Firefox dumps Google for search, signs on with Yahoo

Google's 10-year run as Firefox's default search engine in the US is over. Yahoo wants more search traffic, and a deal with Mozilla will bring it.

Stephen Shankland principal writer
Stephen Shankland has been a reporter at CNET since 1998 and writes about processors, digital photography, AI, quantum computing, computer science, materials science, supercomputers, drones, browsers, 3D printing, USB, and new computing technology in general. He has a soft spot in his heart for standards groups and I/O interfaces. His first big scoop was about radioactive cat poop.
Expertise processors, semiconductors, web browsers, quantum computing, supercomputers, AI, 3D printing, drones, computer science, physics, programming, materials science, USB, UWB, Android, digital photography, science Credentials
  • I've been covering the technology industry for 24 years and was a science writer for five years before that. I've got deep expertise in microprocessors, digital photography, computer hardware and software, internet standards, web technology, and other dee
Stephen Shankland
4 min read

In a major departure for both Mozilla and Yahoo, Firefox's default search engine is switching from Google to Yahoo in the United States.

"I'm thrilled to announce that we've entered into a five-year partnership with Mozilla to make Yahoo the default search experience on Firefox across mobile and desktop," Yahoo Chief Executive Marissa Mayer said in a blog post Wednesday. "This is the most significant partnership for Yahoo in five years."

The change will come to Firefox users in the US in December, and later Yahoo will bring that new "clean, modern and immersive search experience" to all Yahoo search users. In another part of the deal, Yahoo will support the Do Not Track technology for Firefox users, meaning that it will respect users' preferences not to be tracked for advertising purposes.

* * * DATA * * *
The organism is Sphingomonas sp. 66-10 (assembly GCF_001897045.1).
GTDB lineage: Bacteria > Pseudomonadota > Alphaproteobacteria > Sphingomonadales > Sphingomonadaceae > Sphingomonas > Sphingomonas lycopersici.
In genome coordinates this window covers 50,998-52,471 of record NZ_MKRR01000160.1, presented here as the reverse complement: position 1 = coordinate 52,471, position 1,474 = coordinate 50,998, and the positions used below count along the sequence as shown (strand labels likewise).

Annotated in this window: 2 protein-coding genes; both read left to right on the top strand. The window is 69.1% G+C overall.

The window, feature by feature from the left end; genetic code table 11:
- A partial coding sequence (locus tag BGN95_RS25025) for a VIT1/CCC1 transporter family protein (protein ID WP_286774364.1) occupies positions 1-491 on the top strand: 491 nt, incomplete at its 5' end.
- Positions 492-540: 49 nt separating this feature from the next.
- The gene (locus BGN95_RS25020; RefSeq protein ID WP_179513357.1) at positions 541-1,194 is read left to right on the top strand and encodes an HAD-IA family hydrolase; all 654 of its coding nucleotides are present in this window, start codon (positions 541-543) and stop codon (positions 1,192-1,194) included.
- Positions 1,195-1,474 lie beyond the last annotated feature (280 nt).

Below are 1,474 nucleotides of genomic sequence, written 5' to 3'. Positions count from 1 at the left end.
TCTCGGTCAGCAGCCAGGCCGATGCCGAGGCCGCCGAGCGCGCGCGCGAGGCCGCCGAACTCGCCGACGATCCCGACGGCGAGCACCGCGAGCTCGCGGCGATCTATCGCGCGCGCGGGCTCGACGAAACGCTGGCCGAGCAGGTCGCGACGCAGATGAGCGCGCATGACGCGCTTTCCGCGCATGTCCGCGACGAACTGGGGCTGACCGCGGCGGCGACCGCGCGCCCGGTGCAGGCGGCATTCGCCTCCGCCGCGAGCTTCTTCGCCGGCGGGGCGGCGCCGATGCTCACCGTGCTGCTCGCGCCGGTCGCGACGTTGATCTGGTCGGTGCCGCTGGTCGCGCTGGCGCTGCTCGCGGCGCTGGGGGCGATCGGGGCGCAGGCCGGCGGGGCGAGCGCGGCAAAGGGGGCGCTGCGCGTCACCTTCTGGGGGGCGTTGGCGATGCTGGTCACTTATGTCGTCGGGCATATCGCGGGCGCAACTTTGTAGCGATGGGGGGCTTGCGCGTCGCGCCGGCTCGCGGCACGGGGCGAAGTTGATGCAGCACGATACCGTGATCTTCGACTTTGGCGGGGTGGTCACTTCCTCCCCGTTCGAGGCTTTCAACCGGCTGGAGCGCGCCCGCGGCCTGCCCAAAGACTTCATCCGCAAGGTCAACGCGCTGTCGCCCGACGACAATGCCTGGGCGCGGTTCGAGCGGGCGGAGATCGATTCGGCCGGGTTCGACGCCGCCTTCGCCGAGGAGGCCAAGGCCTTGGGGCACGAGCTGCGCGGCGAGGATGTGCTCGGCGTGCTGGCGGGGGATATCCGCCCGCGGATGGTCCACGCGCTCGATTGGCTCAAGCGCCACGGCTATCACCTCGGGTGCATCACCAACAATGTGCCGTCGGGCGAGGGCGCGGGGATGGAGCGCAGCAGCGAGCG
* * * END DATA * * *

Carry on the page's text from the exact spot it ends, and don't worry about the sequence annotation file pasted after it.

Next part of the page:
With millions of users who perform about 100 billion searches a year, Firefox is a major source of the search traffic that's Google's bread and butter. Some of those searches produce search ads, and Mozilla has been funded primarily from a portion of that revenue that Google shares. In 2012, the most recent year for which figures are available, that search revenue brought in the lion's share of Mozilla's $311 million in revenue.

Google now has Chrome, though, and it doesn't have to share search-ad revenue from that browser with anybody but itself. Yahoo, meanwhile, has ambitions to reclaim its former prominence in Web search.

Yahoo showed a preview of a revamped search interface that Firefox users in the US will start seeing in December.
Yahoo showed a preview of a revamped search interface that Firefox users in the US will start seeing in December. Screenshot by Stephen Shankland/CNET

"At Yahoo, we believe deeply in search -- it's an area of investment and opportunity for us. It's also a key growth area for us," Mayer said. "This partnership helps to expand our reach in search and gives us an opportunity to work even more closely with Mozilla to find ways to innovate in search, communications and digital content."

More flexibility in Firefox innovation

Mozilla wanted to move away from a global search contract to one that offered more regional flexibility, but the Yahoo deal also was motivated by Mozilla's desire to improve the search experience for Firefox users, said Mozilla Chairwoman Mitchell Baker. "They're open to innovations," she said.

That includes work on how Firefox's "awesomebar" -- its combined address and search box -- retrieves data both from people's own content and from what's available online. "Search of external providers and search of our own stuff is closely related," Baker said. "There are lot of potential improvements there."